Athletes claimed their trophies at the Greenbrier High School spring sports banquet, but the evening belonged to a pair of Wolfpack golfers whose lives were claimed in a traffic accident during the 2003 season.
Daniel Hall and Shane Williams were traveling to a prep golf match on April 15 when the tragedy occurred.
Last week's sports banquet could have been a somber affair, and in some ways it was.
Greenbrier golf-team members and their families gathered before the event, and their emotions were evidenced by heartfelt embraces.
Just seeing Dan and Angela Hall and Nick and Sharon Williams without their sons made teardrops fall.
It was gut-wrenching when still-grieving family members accepted their dearly-departed's varsity letters and other mementos during the banquet. Daniel's younger brother, Christopher, carried out that honorable duty, as Nick and Sharon did for Shane.
Through it all, Clint Woodfin found a way to make everyone smile again.
The 24-year-old Greenbrier golf coach took the podium and delivered a speech that put the 2003 campaign in perspective.
"As far as I'm concerned, Coach Woodfin handled his part like someone who has been in the coaching profession for 20 years," Greenbrier athletic director Mickey Derrick said.
Woodfin opened by thanking the Greenbrier golf parents for their unwavering support. He talked of the tremendous expectations the Wolfpack had for the 2003 season, and of how the players had become like members of his family.
"This year is something that I won't forget," he said. "I'm honored to be up here and privileged to be a part of this golf team."
The coach never specifically mentioned the fatal accident, but he did touch on its aftermath, and how the memory of Hall and Williams inspired the Pack to win the Region 3-AAAA tournament.
But Greenbrier didn't win region. The pressure was too much, and though the team settled for fourth place, they are champions to their coach.
"At the region tournament, we played under tremendously hard circumstances," Woodfin said. "We gave it our best. I was so proud of those boys after that tournament. They were disappointed in themselves, and I told them that no one could have played under the conditions you faced.
"It was a season of ups and downs, but more importantly, the whole team pulled together. There's a bond with the players and the families that will last a very long time."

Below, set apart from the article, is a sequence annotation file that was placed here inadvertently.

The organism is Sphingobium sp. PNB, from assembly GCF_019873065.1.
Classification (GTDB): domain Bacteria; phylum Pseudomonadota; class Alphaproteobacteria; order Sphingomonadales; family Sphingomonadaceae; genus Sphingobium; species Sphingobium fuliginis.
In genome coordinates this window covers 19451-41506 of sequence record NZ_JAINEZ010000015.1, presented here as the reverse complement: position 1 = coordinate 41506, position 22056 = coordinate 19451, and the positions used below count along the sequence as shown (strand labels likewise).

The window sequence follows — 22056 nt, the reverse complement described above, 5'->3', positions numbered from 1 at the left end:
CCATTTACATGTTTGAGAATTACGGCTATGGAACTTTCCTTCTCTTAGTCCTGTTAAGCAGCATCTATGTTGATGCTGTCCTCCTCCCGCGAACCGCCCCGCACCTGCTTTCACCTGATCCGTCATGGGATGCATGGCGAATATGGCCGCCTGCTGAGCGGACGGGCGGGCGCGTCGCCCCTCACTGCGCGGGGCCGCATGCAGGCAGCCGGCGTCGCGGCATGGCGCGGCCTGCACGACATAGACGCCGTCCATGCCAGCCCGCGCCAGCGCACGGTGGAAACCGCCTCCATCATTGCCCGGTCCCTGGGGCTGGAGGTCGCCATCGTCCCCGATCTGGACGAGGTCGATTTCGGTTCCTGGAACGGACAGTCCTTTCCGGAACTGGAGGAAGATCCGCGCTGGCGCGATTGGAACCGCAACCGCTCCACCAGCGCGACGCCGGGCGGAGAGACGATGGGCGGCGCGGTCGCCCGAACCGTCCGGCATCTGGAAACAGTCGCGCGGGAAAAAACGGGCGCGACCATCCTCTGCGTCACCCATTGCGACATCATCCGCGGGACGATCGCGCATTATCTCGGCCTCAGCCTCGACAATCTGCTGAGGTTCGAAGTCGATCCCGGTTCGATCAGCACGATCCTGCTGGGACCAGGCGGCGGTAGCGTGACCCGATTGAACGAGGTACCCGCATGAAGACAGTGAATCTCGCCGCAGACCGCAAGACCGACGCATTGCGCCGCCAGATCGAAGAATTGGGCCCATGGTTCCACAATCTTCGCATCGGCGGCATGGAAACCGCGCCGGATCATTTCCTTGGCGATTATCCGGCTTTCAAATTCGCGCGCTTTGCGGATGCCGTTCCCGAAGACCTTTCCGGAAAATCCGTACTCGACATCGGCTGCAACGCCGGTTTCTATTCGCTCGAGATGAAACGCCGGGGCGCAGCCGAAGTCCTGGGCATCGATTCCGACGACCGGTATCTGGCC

Then Woodfin handed out varsity letters to each individual, and as the players came forward, the coach offered anecdotes and praise for every member of the Pack.
Matthew Barman accepted his letter, but Michael Barman did not. The Barmans were injured in the April 15 accident, and Michael is still hospitalized.
When Woodfin described Daniel Hall and Shane Williams, he spoke in the present tense.
"This is someone who knows the fine line between right and wrong, on the golf course and in the classroom," Woodfin said of Hall. "He was one of the players that didn't qualify for the Vidalia High School tournament, but he was down there walking the course. He said he was taking notes for next year, but he didn't have any paper. He said, 'It's in my head."'
Later, Woodfin continued: "This next person exemplifies perseverance, someone that works hard everyday and has a passion for the game. When he came out to the golf course, he brightened everyone's day. He contributed so much - Shane Williams."
Hall and Williams also were honored when individual awards were announced.
The Low Medalist trophy went to Will Rogers, and was presented in memory of Daniel Hall, while Eric Wagner earned the Wolfpack Award, presented in memory of Shane Williams.
For Woodfin, the good memories will live on.
"Thirty or 40 years from now, hopefully when I'm still in the profession of teaching and coaching, when someone asks the question, 'What's the toughest team you've ever coached?' Without question, it's going to be the 2003 Greenbrier golf team."
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